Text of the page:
However, in reality the most likely answer is: There will be no integration. Not in the sense that people might expect from countries like the US, where everyone has some ancestors from Europe, Asia or Africa, but aside from a family tree and some distant relatives, the "american" identity has overcome the heritage.

German cities already have regions that are similar to the various Chinatowns around the world, except that they are turkish or arabic, not asian. These came into existence decades ago without intentional planning, simply by enough guest-workers with arabic heritage (Turkey being the main source of guest workers) living in the same region and then non-arabic inhabitants moving out. It is very likely that those refugees who stay will likewise be pulled into those regions. There is little integration in there, some inhabitants speak no german at all, and the sight of children accompanying their parents to the government office to translate for them is quite common. There was a hope that these children would be better integrated, but with the refugees, a fresh wave of people who did not grow up and go to school in Germany (thus picking up the language from early age) arrived.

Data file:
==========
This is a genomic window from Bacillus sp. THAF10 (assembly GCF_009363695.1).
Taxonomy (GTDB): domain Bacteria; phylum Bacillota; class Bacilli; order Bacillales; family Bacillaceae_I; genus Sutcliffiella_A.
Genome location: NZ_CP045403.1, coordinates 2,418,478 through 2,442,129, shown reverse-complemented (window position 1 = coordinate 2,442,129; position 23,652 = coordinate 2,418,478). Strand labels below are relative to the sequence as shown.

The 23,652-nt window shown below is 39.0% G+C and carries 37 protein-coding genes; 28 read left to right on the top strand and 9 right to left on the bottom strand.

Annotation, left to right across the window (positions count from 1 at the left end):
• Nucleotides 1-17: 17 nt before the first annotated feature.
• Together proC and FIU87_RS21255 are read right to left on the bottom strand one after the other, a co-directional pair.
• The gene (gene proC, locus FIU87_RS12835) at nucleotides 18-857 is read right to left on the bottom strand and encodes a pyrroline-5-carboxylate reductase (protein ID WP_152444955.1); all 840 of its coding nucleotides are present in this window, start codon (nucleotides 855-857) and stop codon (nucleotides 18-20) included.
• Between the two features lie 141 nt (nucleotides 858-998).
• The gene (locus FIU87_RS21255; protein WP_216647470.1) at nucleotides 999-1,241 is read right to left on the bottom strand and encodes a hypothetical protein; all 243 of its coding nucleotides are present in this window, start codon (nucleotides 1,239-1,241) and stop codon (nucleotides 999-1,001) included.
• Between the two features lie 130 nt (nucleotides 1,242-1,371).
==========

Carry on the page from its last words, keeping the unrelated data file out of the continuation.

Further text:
Germany to this day does not understand itself as an immigration nation the way that the USA, Canada or Australia do. As such the integration programs are recent and not well understood, their effectiveness unproven. In addition, the culture in Germany has switched from an initial welcoming and friendly attitude to somewhere between cautious and outright hostile, mostly due to simply too many refugees and the failure of the German government to address the people's reservations aside from some snide "we will manage" remarks. This creates a second barrier to integration, this time from the other side.

There is, however, also a low-level, unstructured form of integration. Many Germans still welcome the refugees and interact with them, supporting them and in the process forming personal bonds. This might yet turn out to be more successful than government-mandated school-like programs.

The proper answer to "how" is probably a mix of government efforts and personal efforts, but the real question is "how much".

  • German cities already have regions that are similar to the various Chinatowns around the world This is not specific to Germany at all, actually there's that in all western european states. – Bregalad Mar 14 '18 at 14:03
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    Note that Turkish and Arabic are mutually unintelligible, so new Arabic speakers moving into majority-Turkish streets break up the homogeneity — generally the common language for children is German then. – Simon Richter Mar 14 '18 at 15:04
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    I am not sure if Turkish people would subscribe to the idea of them being of "Arabic heritage". There are some similarities, but in general it is as false as saying that French people are of Italian heritage. – Thern Mar 14 '18 at 15:56